Are these the prettiest streets in Britain, get the cameras ready because we think so
Hundreds of seriously pretty streets line Britain’s villages, give character to its market towns and lie scattered in its cities. Their discovery is always a pleasure and a delight. Here is a selection of well-known, easily accessible scenes (much photographed by visitors) that represents all the other serious contenders.
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Golds Hill, Shaftesbury
Made famous by a Hovis bread commercial several decades ago, the views of Blackmore Vale from Dorset’s hilltop town spread out below the thatched and brick cottages tumbling down the street. Flowers decorate the stoops and windows, adding color to the scene. Folks travel to Shaftesbury just to take their own pictures of Golds Hill.
Broad Street, Ludlow
There’s not much to dislike about charming Ludlow, tumbling down to the River Teme from Ludlow Castle. Follow Broad Street downhill from the marketplace, lined with the colorful eateries and food shops that give the Shropshire town its reputation, and dotted with flower-festooned doorways.
The Shambles, York
Many of the “gates” of old York fit this category, but The Shambles is York’s famous archetypal quaint thoroughfare. Often thronged with camera-laden visitors, The Shambles hardly resembles the medieval butchers’ row that gave the narrow alley its name. Nowadays the cobblestones and pavement throb with upscale shops and eateries.
Rissington Road, Bourton-on-the-water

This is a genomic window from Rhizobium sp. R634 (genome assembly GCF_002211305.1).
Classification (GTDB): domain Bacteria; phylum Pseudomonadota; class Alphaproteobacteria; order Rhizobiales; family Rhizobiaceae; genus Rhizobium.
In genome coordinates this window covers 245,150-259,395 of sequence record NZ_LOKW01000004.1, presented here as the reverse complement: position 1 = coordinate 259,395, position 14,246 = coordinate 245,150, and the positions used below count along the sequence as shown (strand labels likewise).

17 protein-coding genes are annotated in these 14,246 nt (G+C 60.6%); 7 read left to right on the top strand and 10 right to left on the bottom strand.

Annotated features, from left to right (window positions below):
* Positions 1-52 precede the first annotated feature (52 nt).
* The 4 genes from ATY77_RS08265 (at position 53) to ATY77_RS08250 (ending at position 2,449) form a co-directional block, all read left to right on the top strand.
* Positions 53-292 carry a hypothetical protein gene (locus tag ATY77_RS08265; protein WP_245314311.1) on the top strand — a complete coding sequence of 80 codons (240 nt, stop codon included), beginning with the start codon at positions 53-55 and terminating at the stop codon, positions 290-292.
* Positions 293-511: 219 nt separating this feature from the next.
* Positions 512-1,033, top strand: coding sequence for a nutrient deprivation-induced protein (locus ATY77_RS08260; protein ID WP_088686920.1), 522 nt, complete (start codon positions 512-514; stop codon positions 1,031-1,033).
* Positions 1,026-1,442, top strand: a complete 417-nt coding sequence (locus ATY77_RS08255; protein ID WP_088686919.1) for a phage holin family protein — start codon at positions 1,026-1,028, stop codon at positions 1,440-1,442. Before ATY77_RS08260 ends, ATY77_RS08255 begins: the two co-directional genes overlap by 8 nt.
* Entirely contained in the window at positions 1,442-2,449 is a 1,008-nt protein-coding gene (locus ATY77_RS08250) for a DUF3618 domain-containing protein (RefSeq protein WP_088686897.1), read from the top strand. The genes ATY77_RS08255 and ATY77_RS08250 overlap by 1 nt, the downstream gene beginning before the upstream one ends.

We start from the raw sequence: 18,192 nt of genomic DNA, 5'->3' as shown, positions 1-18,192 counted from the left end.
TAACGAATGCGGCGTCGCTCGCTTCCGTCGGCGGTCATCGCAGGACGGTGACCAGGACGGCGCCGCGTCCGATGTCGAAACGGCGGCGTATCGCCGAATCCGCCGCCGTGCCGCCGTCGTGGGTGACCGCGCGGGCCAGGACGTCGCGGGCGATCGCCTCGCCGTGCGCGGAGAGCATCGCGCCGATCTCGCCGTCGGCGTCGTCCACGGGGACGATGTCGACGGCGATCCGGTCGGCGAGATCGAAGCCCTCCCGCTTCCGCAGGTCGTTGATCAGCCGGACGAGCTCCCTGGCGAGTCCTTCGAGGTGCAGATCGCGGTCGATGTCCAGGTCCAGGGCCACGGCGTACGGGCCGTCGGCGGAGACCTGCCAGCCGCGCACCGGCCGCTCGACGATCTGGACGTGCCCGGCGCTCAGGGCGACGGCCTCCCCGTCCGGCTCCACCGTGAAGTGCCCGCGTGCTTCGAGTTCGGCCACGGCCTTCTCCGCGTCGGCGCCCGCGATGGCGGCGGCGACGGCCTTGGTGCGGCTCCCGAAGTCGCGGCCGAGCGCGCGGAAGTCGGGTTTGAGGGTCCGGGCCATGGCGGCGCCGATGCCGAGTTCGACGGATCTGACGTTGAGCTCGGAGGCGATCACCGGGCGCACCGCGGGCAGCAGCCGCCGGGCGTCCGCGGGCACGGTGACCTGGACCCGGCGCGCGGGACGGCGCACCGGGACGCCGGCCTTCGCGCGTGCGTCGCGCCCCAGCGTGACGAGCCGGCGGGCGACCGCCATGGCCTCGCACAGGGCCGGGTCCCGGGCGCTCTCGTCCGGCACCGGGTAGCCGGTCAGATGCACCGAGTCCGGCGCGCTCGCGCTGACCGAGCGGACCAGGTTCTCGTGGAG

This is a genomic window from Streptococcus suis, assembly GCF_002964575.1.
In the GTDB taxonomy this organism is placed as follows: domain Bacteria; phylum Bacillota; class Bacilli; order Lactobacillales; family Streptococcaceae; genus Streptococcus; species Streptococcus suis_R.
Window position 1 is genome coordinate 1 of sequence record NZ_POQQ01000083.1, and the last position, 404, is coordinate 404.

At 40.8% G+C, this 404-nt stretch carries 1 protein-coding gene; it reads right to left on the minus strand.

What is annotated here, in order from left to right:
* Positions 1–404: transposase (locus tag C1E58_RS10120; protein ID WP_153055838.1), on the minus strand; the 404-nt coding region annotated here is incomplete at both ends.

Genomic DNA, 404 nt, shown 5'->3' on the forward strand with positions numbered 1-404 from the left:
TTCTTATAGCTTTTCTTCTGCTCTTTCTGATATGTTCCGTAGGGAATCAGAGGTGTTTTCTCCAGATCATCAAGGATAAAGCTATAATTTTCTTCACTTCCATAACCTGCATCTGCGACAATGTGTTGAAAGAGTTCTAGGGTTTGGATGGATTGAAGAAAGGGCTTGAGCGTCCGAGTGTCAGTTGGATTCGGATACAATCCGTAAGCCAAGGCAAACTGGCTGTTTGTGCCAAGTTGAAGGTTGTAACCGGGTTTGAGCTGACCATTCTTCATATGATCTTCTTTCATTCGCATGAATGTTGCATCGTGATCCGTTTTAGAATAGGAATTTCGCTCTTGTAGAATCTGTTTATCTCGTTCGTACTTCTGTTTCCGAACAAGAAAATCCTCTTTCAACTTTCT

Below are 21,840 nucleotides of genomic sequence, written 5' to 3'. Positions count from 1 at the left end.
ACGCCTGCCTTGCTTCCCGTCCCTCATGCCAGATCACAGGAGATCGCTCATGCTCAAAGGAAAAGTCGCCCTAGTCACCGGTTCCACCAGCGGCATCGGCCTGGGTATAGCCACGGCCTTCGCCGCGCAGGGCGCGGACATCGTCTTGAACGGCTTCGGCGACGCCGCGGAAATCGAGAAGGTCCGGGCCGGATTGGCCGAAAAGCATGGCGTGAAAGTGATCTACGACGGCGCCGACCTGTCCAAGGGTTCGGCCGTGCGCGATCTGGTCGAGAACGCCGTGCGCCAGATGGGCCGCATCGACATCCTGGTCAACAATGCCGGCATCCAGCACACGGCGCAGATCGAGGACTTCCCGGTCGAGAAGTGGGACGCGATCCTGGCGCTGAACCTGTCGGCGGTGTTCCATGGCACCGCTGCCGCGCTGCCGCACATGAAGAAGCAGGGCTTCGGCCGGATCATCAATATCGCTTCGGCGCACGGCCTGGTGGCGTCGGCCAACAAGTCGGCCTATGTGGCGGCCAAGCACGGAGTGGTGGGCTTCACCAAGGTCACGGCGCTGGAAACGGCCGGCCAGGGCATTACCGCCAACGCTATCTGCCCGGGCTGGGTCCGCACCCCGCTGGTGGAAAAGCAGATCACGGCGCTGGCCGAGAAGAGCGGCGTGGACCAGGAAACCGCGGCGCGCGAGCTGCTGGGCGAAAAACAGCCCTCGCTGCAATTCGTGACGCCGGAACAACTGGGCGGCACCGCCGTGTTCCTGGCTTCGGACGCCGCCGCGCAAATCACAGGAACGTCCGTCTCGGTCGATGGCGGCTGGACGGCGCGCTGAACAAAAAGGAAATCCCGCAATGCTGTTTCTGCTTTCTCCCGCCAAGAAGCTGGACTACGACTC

The placid River Windrush flows along the main street of this popular Cotswold town. Ducks, swans and assorted waterfowl share the broad grassy verges with day visitors. Tidy footbridges and broad lawns form the backdrop for souvenir shops and tearooms, the Cotswold Motor Museum, a don’t-miss model village and a perfume factory.
Mermaid Street, Rye
The steep, cobbled street leading up from the harbor is lined with historic Georgian and pristine 16th-century half-timbered houses, and the famous Mermaid Inn. Smugglers and pirates, Henry James and E.F. Benson (who set Mapp & Lucia in Rye) have all been at home here.
Lower Gate Street, Conway
Quayside on the estuary of the River Conwy, beneath the battlements of Conwy Castle, this pretty row includes the smallest house in Wales (do take a peek), old fishermen’s cottages, views toward Llandudno and Great Orme, and boats on the quay across the pavement. Photograph the scene against its dramatic backdrop from the walls of the castle above.
The Street, Castle Combe
Take the B4039 a few miles from Chippenham. There’s not much to Castle Combe, but it is instantly recognizable for The Street. The village thoughfare gained fame when Dr. Dolittle (Rex Harrison) led his talking animals here in the 1967 movie. Ever since, the avenue of picturesque limestone cottages has provided backdrop for many films and promotions, and many visitors.
Arlington Row, Bibury
Finding pretty streets in the Cotswolds is just a matter of looking around. Britain’s most photographed street, however, is a terrace of 14th-century cottages owned by the National Trust—the country’s oldest inhabited houses. This Northern Cotswolds’ village scene is well-traveled indeed, gracing the inside cover of British passports.
The Circus, Bath
Even in a city rich with stunning avenues and alleys, a completely circular street is a novelty in itself. Inspired by Rome’s Colosseum, the elegant townhouses of The Circus surround a grassy central park. They designed by John Wood the Elder and his son during their classically-inspired rebuild of the Georgian city in the mid-1700s, and have had a variety of famous residents.
High Street, Arundel
With magnificent Arundel Castle, seat of the Duke of Norfolk, hovering over it, and the pastoral River Arun at its feet, Arundel’s tidy High Street is a photo-op from every angle. The scene is beloved by residents and visitors alike for its eclectic shops, pubs and restaurants—and views. Just down an adjacent tree-line boulevard lies the Arundel Wildfowl and Wetlands Trust.